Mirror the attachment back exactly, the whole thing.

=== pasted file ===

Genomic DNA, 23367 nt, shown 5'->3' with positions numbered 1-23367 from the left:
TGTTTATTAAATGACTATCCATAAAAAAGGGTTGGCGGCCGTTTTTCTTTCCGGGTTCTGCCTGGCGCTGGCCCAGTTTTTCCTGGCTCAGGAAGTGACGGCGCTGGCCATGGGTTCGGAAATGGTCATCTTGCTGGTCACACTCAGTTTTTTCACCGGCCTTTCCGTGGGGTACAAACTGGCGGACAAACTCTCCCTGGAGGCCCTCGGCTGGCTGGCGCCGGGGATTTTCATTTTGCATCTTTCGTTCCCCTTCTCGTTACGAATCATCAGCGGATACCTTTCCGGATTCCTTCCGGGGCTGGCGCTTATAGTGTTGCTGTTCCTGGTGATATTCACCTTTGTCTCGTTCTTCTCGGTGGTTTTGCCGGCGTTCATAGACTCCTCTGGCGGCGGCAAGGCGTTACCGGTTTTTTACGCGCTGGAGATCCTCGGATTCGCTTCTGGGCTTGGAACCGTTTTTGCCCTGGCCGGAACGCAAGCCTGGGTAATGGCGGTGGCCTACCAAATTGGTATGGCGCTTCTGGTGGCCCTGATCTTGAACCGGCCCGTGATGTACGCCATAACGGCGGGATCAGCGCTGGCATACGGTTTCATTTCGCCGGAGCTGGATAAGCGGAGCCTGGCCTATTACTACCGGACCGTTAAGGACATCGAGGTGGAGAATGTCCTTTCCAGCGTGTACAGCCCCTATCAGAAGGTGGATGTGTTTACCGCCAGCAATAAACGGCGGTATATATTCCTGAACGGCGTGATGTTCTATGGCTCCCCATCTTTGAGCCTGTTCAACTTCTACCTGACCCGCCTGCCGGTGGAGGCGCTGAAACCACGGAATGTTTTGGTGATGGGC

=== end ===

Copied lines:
Genomic DNA, 23367 nt, shown 5'->3' with positions numbered 1-23367 from the left:
TGTTTATTAAATGACTATCCATAAAAAAGGGTTGGCGGCCGTTTTTCTTTCCGGGTTCTGCCTGGCGCTGGCCCAGTTTTTCCTGGCTCAGGAAGTGACGGCGCTGGCCATGGGTTCGGAAATGGTCATCTTGCTGGTCACACTCAGTTTTTTCACCGGCCTTTCCGTGGGGTACAAACTGGCGGACAAACTCTCCCTGGAGGCCCTCGGCTGGCTGGCGCCGGGGATTTTCATTTTGCATCTTTCGTTCCCCTTCTCGTTACGAATCATCAGCGGATACCTTTCCGGATTCCTTCCGGGGCTGGCGCTTATAGTGTTGCTGTTCCTGGTGATATTCACCTTTGTCTCGTTCTTCTCGGTGGTTTTGCCGGCGTTCATAGACTCCTCTGGCGGCGGCAAGGCGTTACCGGTTTTTTACGCGCTGGAGATCCTCGGATTCGCTTCTGGGCTTGGAACCGTTTTTGCCCTGGCCGGAACGCAAGCCTGGGTAATGGCGGTGGCCTACCAAATTGGTATGGCGCTTCTGGTGGCCCTGATCTTGAACCGGCCCGTGATGTACGCCATAACGGCGGGATCAGCGCTGGCATACGGTTTCATTTCGCCGGAGCTGGATAAGCGGAGCCTGGCCTATTACTACCGGACCGTTAAGGACATCGAGGTGGAGAATGTCCTTTCCAGCGTGTACAGCCCCTATCAGAAGGTGGATGTGTTTACCGCCAGCAATAAACGGCGGTATATATTCCTGAACGGCGTGATGTTCTATGGCTCCCCATCTTTGAGCCTGTTCAACTTCTACCTGACCCGCCTGCCGGTGGAGGCGCTGAAACCACGGAATGTTTTGGTGATGGGC